More and more research in the field of epigenetics, shows us that there are many factors that influence whether certain genes are expressed, and many of these factors are within our control. Amazingly, through dietary choices, our lifestyle and environment, we can to a large extent determine which genes are 'switched on' and 'switched off'. I think that this quote sums it all up, 'Genes load the gun but environment pulls the trigger'.

The key message here, is that although you are not able to control which genes you are born with, there is much you can do, to determine which of your genes are actually expressed.

So, if you do test positive for the BRCA gene mutations, you will know that you need to be extra diligent with preventative measures, regular screening and healthy diet and lifestyle choices in order to give yourself the best chance in preventing breast cancer.

Remember also, if you don't carry the BRCA gene variants, this doesn't mean that you won't get breast cancer and in fact, most cases of breast cancer occur in women without them.

What can I do to reduce my risk?

The main focus of a plan to support breast cancer prevention is aiming to reduce risk factors, while boosting diet and lifestyle elements that could have protective effects. These should form part of a holistic plan to prevent breast cancer and recent expert reports estimate they could help prevent 25% to 30% of cases (Harvie M, et al. 2015).
Here are 6 foods that we recommend be considered in a breast cancer prevention plan:

  1. Vegetables of the Brassica family like broccoli, cauliflower, cabbage and kale that contain glucosinolates like Indole-3-carbinol (I3C) which are antioxidants and support detoxification (Murray M & Pizzorno J. 2012).
  2. Brightly coloured fruits and vegetables which are high in antioxidants and flavonoids which have anticancer effects (Pozo-Guisado et al. 2002, Prakash et al. 2014, Hui C, et al. 2013)
  3. Turmeric, which contains curcumin, an active compound which is highly anti-inflammatory and has been seen to inhibit cell proliferation and induce cancer cell death (Liu Q et al. 2009)
  4. Flaxseed oil and ground flaxseed which contain omega 3 fats and plant compounds like lignans which can interfere with cancer promoting effects of oestrogen (Saarinen NM, et al. 2007).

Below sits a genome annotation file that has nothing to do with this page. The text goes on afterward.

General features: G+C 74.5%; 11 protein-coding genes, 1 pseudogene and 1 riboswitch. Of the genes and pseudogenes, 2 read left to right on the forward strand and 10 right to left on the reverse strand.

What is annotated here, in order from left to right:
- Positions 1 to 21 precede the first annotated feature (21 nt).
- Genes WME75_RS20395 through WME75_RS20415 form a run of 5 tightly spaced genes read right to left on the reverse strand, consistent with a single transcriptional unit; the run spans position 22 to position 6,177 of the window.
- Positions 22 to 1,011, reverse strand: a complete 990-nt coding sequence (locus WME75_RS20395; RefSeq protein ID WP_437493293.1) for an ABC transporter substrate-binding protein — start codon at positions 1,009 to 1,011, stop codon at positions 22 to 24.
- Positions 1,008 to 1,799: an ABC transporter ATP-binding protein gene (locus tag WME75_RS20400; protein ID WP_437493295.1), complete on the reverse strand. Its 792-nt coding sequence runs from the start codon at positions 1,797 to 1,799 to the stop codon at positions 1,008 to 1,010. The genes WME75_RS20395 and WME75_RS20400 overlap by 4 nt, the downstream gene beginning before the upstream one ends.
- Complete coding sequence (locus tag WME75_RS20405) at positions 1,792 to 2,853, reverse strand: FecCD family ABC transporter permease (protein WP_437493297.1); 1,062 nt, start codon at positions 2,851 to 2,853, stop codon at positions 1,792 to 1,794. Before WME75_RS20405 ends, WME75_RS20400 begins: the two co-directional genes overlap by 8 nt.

5. Green tea which is high in certain flavonoids that have been seen to have anticancer and anti-inflammatory effects (Ogunleye AA et al. 2010)
  6. Oily fish which is high in anti-inflammatory Omega 3, as well as maintaining a good Omega 6:3 ratio (Ju Sheng Z, et al. 2013, Bougnoux P, et al. 2005)
As part of a holistic approach, I would also consider optimising the following: gut health, liver function, body weight, exercise levels, stress and sleep routines. It is also important to reduce negative environmental and dietary factors like smoking, refined sugar, dairy and alcohol intake and exposure to environmental oestrogens and organochlorides.

In summary:

  • Breast cancer is the most diagnosed cancer for UK and Australian women and is on the increase.
  • There is no one cause, but rather many factors that increase the risk of breast cancer.
  • Genetics are just one risk factor with 5-10% breast cancer cases believed to be hereditary.
  • Variants of the BRCA 1 & 2 genes are associated with increased risk but do not mean that a person will get breast cancer. Studies show that through diet, lifestyle and environmental factors, we can influence which of our genes are actually expressed.
  • Those who test positive to BRCA 1 & 2 gene mutations, or those with a strong family history of breast cancer, should be extra diligent in their diet and lifestyle choices, preventative measures and regular screening for breast cancer.
  • There is much research to support specific foods and nutrients in breast cancer prevention and these should be considered as part of a holistic plan.
If you are concerned about breast cancer and are interested in making positive dietary and lifestyle changes, please contact us to develop a personalised plan for you.

Yours in good health, naturally! Victoria x

Sources:

Balmana J, Diez O, Rubio IT, Cardoso F. (2011). BRCA in breast cancer: ESMO Clinical Practice Guidelines. Annals of Oncology. Vol 22; Issue 6; pages 131-134. Available at: http://annonc.oxfordjournals.org/content/22/suppl_6/vi31.full. Accessed: 22nd May 2016